The mega-mall has yet to make its way to Japan. Neighborhoods tend to be spotted with small specialty shops and restaurants. Some neighborhoods have a "shopping street" leading out from the station, sometimes a long as half a mile. These roofed-over pedestrian streets have wall-to-wall shops and eateries, interrupted by the occasional pachinko parlor.
Department stores tend to cluster near the larger train stations; these buildings are usually 5 to 10 stories tall, with groceries on sale in the basement, restaurants on the top floor, and almost everything else in between. Don't count on finding Price Clubs in Japan, but there are some close alternatives. There is a small chain called "Topos," a department store with no advertising or glitz, that sells just about everything for discount prices straight out of their cardboard packaging. I know of only three, one in Tachikawa, another in Kita-Senju, and a third in Omiya, all of these being in or around Tokyo. There may be more, but I don't know their locations.
The Local Supermarket. Most neighborhoods have a local supermarket within perhaps 20 minutes walking distance; you might want to add proximity to one of these markets to your list of imperatives for an apartment, as you will almost certainly not have a car to bring groceries home in. There are not too many nationwide chains; many supermarkets are local affairs.
The Japanese supermarket (self-standing, not the kind in department store basements) will be perhaps half or even a third the size of a big-city Safeway back in the U.S. The setup will be similar to what you are used to; aisles from one end to the other, and checkstands in a line near the front of the store. Sometimes there will be a second floor, which will probably feature non-food items from kitchen supplies to gardening items to toys.
Many of the items sold in the supermarket will be familiar, but a lot will be a complete mystery. They sell milk, but it may taste a little strange to non-Japanese. Nonfat milk is not always available. Yogurt is there, but don't expect flavors (unless they stock Yoplait). The fish section will be pretty good, and the meat section is pretty complete, if a tad expensive--and yes, those steaks are cut really thin, aren't they. You might want to try out the yakitori for home cooking--they even sell a special hand-held grill for cooking them--but expect them to give off a ton of smoke when cooking.
One quick description may fit all of the shelves in a supermarket: less variety than you're used to. They sell soup, but there's not much variety; cereal, but there's not much variety; ice cream, but--you get the idea. Expect 3 to 5 flavors or varieties of any given food item. Ice cream is mostly vanilla and chocolate, with the occasional strawberry, rum raisin or green tea flavors thrown in. Bread is usually sold in cubes, kind of like half-loaves; few include end crusts. Most fruits and veggies are there, but don't expect raspberries or blackberries. Melons are famous for being incredibly expensive in Japan, but in truth they're just really expensive.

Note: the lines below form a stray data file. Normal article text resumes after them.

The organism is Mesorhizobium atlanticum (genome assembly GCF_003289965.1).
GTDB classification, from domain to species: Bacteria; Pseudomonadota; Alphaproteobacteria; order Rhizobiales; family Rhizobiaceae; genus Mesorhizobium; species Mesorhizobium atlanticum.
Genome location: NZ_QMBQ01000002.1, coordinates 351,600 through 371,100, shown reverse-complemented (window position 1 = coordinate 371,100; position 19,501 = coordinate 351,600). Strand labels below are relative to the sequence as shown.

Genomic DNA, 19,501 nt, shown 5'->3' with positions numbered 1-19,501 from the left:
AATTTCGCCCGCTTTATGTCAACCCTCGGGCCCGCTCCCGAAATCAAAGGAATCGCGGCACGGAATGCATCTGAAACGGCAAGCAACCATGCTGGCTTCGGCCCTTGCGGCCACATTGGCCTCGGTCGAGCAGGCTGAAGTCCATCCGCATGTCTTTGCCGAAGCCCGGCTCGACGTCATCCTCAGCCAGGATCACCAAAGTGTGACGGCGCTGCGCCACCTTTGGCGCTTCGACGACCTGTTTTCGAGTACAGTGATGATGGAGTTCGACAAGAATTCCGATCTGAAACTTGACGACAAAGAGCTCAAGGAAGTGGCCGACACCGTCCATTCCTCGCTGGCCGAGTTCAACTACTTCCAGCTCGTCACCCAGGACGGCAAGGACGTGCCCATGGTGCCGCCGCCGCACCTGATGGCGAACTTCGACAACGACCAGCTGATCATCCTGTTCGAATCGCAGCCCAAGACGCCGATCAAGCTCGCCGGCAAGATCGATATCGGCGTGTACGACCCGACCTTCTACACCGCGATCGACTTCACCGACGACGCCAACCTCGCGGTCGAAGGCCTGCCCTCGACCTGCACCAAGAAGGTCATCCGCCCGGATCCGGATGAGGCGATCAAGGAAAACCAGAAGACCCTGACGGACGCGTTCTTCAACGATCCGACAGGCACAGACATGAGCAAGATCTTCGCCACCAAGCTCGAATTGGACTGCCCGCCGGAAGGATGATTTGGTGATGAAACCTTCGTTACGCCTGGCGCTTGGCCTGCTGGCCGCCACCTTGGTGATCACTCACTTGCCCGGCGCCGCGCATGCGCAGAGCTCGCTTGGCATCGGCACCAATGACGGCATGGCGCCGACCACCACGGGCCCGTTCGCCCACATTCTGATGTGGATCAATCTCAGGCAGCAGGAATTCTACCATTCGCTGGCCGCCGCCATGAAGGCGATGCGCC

A few items not to expect: licorice candy or root beer. Japanese people always think these taste awful. Japanese people also tend to stay away from foods or candies that are very sweet; traditional Japanese candies, like sweet bean paste, tend to be very bland to western palates. Generally speaking, however, you will be able to find most food items you are used to
Don't expect to be able to use credit cards to pay, and I don't think any shops accept ATM cards. Expect to use cash. There is no choice between paper and plastic, just plastic. Also, some supermarkets are closed one day every few weeks; get to know your market's schedule.
Convenience Stores. They really are convenient, believe me. A convenience store will likely be the closest source of food to where you live. Open 24 hours as well as all those days the supermarkets are closed, they are a great source of most of the items you might need when it's too late or inconvenient to go to the supermarket. You can also pay your bills, send and receive faxes, and send parcels via "takkyu-bin," the Japanese version of Fed Ex-type shippers.
If you have a hankering for food like you could buy back home, there is a mail-order outfit called the Foreign Buyers Club, or FBC, has the kind of products you'd find in an American supermarket. The drawback is that you usually have to buy in cases of 12 or 24 units; prices are higher than in the U.S., but lower than you'd pay if you found the same kind of items in Japanese stores. The goods are delivered straight to your doorstep. They also sell meats, cheeses and even books available. Payment is made by money order or by a bank transfer, call them at 078-857-9001 for a copy of their catalog and the papers needed for ordering.
Back To Main Page